Key Takeaway – Make sure that your book proposal is the best that it can be. Your writing career or at least your published writing career will depend on it.
2. Your Endorsers – With over 200,000 books being published every year, readers are overwhelmed with the amount of new content that is available. They have to have some way to cut through the clutter and to decide which books to purchase, read and rave about. Publishers know this and have found endorsements to be an effective screening mechanism. If credible people are willing to endorse your writing, doors will open for you. These endorsers do not have to be famous they simply need to be influential. My second secret is that writers can get endorsers on board long before their book is ever published. Endorsers will read and review early manuscripts and galley editions of your book.
Key Takeaway: Begin developing relationships with potential endorsers as early as possible. One way to do this is to be supportive of their writing and don’t be afraid to ask.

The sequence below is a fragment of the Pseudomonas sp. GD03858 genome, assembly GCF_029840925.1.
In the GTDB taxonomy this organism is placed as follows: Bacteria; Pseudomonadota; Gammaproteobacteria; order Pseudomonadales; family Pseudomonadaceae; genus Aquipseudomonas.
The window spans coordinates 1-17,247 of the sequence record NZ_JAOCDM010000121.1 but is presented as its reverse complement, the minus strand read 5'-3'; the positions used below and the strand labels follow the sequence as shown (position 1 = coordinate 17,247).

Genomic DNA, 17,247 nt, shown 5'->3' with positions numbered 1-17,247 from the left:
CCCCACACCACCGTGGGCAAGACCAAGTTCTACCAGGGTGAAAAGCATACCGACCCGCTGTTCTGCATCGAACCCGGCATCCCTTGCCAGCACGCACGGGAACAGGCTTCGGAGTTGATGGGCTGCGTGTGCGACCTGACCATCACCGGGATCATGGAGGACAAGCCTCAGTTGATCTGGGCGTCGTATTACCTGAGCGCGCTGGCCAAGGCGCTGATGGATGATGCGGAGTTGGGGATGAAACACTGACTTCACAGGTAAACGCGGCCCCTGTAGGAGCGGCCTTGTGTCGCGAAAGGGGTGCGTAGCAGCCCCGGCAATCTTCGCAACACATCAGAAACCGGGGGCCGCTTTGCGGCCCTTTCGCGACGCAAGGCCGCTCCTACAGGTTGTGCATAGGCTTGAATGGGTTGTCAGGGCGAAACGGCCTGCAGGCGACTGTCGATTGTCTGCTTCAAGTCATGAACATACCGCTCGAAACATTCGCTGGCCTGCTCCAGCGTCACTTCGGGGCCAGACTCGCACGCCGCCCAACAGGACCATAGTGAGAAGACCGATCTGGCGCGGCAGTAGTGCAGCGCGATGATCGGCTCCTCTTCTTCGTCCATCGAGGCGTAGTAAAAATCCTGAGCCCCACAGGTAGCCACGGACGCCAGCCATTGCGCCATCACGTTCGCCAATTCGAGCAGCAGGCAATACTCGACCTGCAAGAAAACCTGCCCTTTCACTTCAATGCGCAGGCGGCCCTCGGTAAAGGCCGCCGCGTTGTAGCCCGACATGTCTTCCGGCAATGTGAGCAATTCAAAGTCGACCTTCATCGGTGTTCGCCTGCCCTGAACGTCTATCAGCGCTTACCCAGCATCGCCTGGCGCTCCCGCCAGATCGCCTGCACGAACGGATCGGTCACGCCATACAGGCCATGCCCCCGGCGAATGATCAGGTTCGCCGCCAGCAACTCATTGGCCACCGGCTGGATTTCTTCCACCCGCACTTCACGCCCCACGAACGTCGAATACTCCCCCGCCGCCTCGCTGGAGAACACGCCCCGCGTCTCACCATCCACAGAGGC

3. Your Topic – What you are writing about really does matter. No matter how excited you are about your topic, you must look at the competition in the marketplace for books on your particular subject or in your particular genre. If you are writing on a popular topic, your book needs to stand out. What makes your book so different? What is the hook? Publishing is a risk and reward business and there needs to be a return on the publisher’s investment in you. Help them make this decision easier by writing on a unique issue or writing on a common topic in a unique way. Related to this is the question of your expertise and your credibility. What do you know about the topic that you are writing about and why should the reader care? My third secret is that books written by subject matter experts in less crowded book categories will have more success.